Opinion – Buying Exclusive Games

Alphabet soup

Last week I wrote about some of the trends in the console wars.  I asserted that the console wars have changed due to a shift in the power from the console makers to the developers and publishers.  This article will explain how the basic economics of releasing a game have changed and why larger console makers can no longer sway publishers and developers to provide exclusive content for their systems.

Imagine that the total cost to create a video game for a single system is “c” and that the total anticipated revenue of a single system video game is “r”.  This gives us a very simple equation to determine whether a game is worth developing (in economic terms.  I make no judgment on other forms of value).  If the cost (c) is higher than the revenue (r), then there is no profit and the game isn’t worth making.  If it’s lower, then the game can turn a profit.  See the representation below:

c > r = lose money

r > c = profit!


r – c = total profit

Now, let’s say you want to port a game over to a new system.  We’ll represent that cost at “o”.  Let’s also say the anticipated revenue of the port is “p”. If the cost to port a game (o) is higher than the anticipated revenue (p), the game isn’t worth developing.

p > o = port too costly

o > p = port profit!


p – o = port profit

If a console maker wants to buy an exclusive title, they must cover the developer or publishers anticipated total profit of porting.  Now, if you’re a smaller developer, this might not be difficult.  Small developers may not have the money to port their game or may need to risk their profit on the original copy in hopes of getting more money on the port.  Since anticipated profit is difficult to predict, they may go for the console maker’s offer as a way to take guaranteed money over the risk inherent in porting a game.  Still, they may decide it’s better to take the risk.  If that’s the case, then they’ll need to assess the potential profit of porting.  The potential profit is the revenue (p) minus the cost (o).  Let’s represent console maker’s offer as “f”.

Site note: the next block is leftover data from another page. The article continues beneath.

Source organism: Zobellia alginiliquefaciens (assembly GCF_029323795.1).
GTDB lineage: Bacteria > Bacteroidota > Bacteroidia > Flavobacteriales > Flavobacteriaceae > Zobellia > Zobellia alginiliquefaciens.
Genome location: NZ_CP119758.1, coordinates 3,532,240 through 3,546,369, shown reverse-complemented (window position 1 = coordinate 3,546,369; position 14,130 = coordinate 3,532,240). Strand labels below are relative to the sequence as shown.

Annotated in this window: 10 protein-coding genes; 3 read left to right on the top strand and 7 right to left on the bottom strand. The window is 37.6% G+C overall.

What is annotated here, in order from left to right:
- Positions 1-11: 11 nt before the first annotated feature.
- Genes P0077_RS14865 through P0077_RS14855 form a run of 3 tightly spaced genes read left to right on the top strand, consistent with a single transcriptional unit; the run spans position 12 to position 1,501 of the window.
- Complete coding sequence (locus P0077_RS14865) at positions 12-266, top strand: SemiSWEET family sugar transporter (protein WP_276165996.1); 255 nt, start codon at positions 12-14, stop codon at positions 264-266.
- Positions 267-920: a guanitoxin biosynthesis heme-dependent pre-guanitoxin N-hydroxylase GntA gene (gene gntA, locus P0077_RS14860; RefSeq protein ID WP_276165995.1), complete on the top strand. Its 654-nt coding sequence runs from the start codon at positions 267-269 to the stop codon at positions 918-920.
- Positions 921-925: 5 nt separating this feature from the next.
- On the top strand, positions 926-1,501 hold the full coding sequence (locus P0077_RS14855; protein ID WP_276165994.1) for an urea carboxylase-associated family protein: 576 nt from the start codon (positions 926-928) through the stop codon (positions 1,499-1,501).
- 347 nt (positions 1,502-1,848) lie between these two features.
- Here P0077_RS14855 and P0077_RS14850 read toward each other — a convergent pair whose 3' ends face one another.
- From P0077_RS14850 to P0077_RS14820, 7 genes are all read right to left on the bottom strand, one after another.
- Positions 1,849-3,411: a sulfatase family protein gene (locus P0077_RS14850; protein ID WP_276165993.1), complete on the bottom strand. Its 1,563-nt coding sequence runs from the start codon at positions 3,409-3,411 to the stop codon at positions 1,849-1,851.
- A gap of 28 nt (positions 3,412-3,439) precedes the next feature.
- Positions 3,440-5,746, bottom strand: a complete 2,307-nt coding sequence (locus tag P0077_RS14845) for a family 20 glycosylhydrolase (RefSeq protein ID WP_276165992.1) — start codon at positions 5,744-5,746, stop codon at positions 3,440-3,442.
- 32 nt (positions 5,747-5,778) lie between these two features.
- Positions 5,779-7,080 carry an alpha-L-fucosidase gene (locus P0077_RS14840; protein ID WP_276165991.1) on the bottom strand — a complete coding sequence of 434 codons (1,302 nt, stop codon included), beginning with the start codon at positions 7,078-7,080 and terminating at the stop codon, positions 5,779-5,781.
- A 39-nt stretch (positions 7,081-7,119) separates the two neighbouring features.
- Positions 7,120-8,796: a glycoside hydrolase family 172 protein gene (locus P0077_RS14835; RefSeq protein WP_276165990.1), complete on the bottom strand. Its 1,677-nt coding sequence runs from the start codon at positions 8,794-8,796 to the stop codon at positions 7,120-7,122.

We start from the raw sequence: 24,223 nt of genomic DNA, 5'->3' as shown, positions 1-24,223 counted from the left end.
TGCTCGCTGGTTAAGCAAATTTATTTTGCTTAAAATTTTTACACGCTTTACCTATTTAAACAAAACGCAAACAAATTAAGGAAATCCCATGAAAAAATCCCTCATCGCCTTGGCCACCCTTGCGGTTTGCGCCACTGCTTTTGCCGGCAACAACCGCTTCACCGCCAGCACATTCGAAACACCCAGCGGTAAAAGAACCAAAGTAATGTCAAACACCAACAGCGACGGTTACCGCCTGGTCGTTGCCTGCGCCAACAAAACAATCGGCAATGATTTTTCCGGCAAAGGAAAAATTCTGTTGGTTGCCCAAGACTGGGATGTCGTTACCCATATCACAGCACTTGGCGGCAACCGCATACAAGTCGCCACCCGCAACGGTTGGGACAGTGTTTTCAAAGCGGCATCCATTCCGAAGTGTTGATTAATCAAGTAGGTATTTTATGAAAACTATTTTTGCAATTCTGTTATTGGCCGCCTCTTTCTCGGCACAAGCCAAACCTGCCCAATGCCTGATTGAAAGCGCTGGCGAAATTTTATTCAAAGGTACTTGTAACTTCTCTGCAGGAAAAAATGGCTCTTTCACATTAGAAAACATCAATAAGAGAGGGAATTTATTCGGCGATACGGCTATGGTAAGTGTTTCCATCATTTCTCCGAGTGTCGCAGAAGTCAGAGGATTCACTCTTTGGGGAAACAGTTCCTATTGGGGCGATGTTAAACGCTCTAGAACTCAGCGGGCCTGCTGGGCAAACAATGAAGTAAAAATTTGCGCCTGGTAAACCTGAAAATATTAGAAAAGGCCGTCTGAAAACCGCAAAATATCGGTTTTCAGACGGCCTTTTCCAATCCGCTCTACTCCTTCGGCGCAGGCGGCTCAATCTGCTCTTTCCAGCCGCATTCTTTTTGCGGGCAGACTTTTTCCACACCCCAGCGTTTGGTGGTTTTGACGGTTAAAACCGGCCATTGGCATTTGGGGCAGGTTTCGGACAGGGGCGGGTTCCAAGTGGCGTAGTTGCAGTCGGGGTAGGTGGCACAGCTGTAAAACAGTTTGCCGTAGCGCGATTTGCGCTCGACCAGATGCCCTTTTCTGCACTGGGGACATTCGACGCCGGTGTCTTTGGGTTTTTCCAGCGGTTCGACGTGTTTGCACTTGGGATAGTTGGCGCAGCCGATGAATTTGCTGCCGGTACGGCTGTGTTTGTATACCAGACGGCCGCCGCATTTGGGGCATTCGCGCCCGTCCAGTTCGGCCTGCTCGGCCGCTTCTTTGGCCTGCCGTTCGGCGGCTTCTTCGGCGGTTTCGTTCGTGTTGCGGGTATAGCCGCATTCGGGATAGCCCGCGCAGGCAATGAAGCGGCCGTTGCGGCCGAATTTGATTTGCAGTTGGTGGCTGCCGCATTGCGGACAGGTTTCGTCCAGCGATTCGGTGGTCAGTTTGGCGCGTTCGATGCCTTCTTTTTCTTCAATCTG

f > p – o = game makes more money as an exclusive

f < p – o = game makes less money as an exclusive

From the console maker’s perspective, the whole idea behind making a game exclusive is to sell consoles and receive a console owner’s fee for each copy of the game sold.  As a result, there is a quantifiable value to making a game exclusive.  Let’s make the anticipated profits from selling consoles as “e” and from console owner’s fees “d”.  If the console maker’s offer (f) costs more than the anticipated profits from consoles  (e) and fee (d), then exclusivity from the console maker’s perspective appears not to be worth it.  However, we must also consider that each console sold will encourage its purchaser to buy more games for that system.  The number of games sold per average system is represented by “#”.  Therefore, the console maker must also consider the future value of console owner’s fees.  The equation looks like the following:

f > e + d + #d = Exclusivity loses money

f < e + d + #d = Deal is profitable!

If we bring it all together, we have two scenarios.  The first is the console maker anticipates making more profit off of game exclusivity than the developer anticipates losing.  Therefore, the console maker offers more money than the anticipated loss in not porting a game:

e + d + #d > p – o = Game exclusivity

Alternatively, if the console maker believes they will make less profit off of game exclusivity than it will cost the game maker to not port, then the console maker does not make an offer and the game is ported.

e + d + #d < p – o = Game non- exclusivity

So, what does this all mean?  It means that the console makers no longer anticipate making more money via exclusivity than the game makers do by porting.  Not modeled here, but I think quite relevant, is that game makers also are more comfortable with the risks of porting than they were in the past.  Working off of years of sales data and flagship franchises, the big game makers now have a very clear idea of how much their games will make on a given system.  The certain gain or reduced risk that might make an offer from Sony or Microsoft attractive is offset by a clearer idea of how anticipate, deal with, and manage the risk.  As a result, I would anticipate console exclusives to be the domain of small game makers and new properties where risk is harder to manage and harder to anticipate, respectively.


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